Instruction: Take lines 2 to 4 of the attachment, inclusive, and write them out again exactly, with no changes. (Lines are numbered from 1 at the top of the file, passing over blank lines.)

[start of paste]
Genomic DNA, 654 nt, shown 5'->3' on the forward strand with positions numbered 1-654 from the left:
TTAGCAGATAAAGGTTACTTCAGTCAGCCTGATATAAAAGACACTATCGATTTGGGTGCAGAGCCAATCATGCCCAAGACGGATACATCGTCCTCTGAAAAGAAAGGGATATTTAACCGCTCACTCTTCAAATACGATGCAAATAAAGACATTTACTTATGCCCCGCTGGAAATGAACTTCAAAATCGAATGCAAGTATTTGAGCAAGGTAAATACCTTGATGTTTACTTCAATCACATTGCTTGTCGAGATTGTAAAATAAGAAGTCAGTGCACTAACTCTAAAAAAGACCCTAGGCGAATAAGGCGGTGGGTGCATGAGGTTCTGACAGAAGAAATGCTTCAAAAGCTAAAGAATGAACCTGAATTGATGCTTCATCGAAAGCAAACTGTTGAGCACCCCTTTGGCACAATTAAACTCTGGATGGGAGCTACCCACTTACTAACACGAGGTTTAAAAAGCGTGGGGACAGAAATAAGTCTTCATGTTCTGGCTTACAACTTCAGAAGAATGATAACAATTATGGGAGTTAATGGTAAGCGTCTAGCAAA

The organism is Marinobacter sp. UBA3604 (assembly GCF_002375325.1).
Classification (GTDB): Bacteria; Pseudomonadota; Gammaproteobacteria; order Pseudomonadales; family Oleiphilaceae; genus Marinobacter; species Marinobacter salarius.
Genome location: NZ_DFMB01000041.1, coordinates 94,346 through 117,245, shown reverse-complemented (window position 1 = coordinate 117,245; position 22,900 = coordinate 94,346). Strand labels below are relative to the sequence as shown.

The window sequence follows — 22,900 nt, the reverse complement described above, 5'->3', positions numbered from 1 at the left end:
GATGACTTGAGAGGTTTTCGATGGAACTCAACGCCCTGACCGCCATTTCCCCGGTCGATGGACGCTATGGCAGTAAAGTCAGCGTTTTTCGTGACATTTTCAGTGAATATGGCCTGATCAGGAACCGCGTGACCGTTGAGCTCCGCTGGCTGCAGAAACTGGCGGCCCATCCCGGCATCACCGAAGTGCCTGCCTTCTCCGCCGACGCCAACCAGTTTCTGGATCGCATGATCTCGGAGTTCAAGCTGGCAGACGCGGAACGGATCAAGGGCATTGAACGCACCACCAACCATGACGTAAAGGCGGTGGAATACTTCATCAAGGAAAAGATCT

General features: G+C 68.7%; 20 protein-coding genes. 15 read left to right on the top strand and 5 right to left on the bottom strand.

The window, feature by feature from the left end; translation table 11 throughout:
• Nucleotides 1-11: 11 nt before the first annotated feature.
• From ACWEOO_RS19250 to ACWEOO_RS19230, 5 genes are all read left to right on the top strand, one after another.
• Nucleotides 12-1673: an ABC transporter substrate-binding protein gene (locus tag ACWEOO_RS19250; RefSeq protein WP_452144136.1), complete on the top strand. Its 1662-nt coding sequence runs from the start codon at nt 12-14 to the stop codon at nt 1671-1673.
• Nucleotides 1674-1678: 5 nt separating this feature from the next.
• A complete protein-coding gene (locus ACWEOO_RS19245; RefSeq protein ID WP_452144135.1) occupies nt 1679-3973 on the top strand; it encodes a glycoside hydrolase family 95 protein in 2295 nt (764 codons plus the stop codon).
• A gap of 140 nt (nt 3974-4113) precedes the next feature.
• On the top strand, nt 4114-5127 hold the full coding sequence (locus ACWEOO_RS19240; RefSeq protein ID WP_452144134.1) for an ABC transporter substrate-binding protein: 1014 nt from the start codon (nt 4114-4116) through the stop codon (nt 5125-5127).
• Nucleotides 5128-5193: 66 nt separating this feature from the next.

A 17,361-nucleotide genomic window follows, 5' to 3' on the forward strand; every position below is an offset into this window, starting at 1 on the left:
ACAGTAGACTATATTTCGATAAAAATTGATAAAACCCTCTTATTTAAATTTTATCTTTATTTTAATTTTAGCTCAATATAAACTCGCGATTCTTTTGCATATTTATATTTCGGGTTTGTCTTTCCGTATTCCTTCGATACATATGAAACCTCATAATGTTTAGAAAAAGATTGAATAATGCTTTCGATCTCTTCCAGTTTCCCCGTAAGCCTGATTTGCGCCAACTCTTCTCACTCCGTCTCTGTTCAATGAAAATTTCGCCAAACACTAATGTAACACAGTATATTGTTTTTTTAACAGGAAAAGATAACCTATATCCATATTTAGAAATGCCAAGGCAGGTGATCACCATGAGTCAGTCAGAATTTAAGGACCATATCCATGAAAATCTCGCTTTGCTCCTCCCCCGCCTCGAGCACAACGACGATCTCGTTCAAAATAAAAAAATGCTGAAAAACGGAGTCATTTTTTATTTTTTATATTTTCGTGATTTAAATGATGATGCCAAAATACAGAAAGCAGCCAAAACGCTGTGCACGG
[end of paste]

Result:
TTAGCAGATAAAGGTTACTTCAGTCAGCCTGATATAAAAGACACTATCGATTTGGGTGCAGAGCCAATCATGCCCAAGACGGATACATCGTCCTCTGAAAAGAAAGGGATATTTAACCGCTCACTCTTCAAATACGATGCAAATAAAGACATTTACTTATGCCCCGCTGGAAATGAACTTCAAAATCGAATGCAAGTATTTGAGCAAGGTAAATACCTTGATGTTTACTTCAATCACATTGCTTGTCGAGATTGTAAAATAAGAAGTCAGTGCACTAACTCTAAAAAAGACCCTAGGCGAATAAGGCGGTGGGTGCATGAGGTTCTGACAGAAGAAATGCTTCAAAAGCTAAAGAATGAACCTGAATTGATGCTTCATCGAAAGCAAACTGTTGAGCACCCCTTTGGCACAATTAAACTCTGGATGGGAGCTACCCACTTACTAACACGAGGTTTAAAAAGCGTGGGGACAGAAATAAGTCTTCATGTTCTGGCTTACAACTTCAGAAGAATGATAACAATTATGGGAGTTAATGGTAAGCGTCTAGCAAA

The organism is Marinobacter sp. UBA3604 (assembly GCF_002375325.1).
Classification (GTDB): Bacteria; Pseudomonadota; Gammaproteobacteria; order Pseudomonadales; family Oleiphilaceae; genus Marinobacter; species Marinobacter salarius.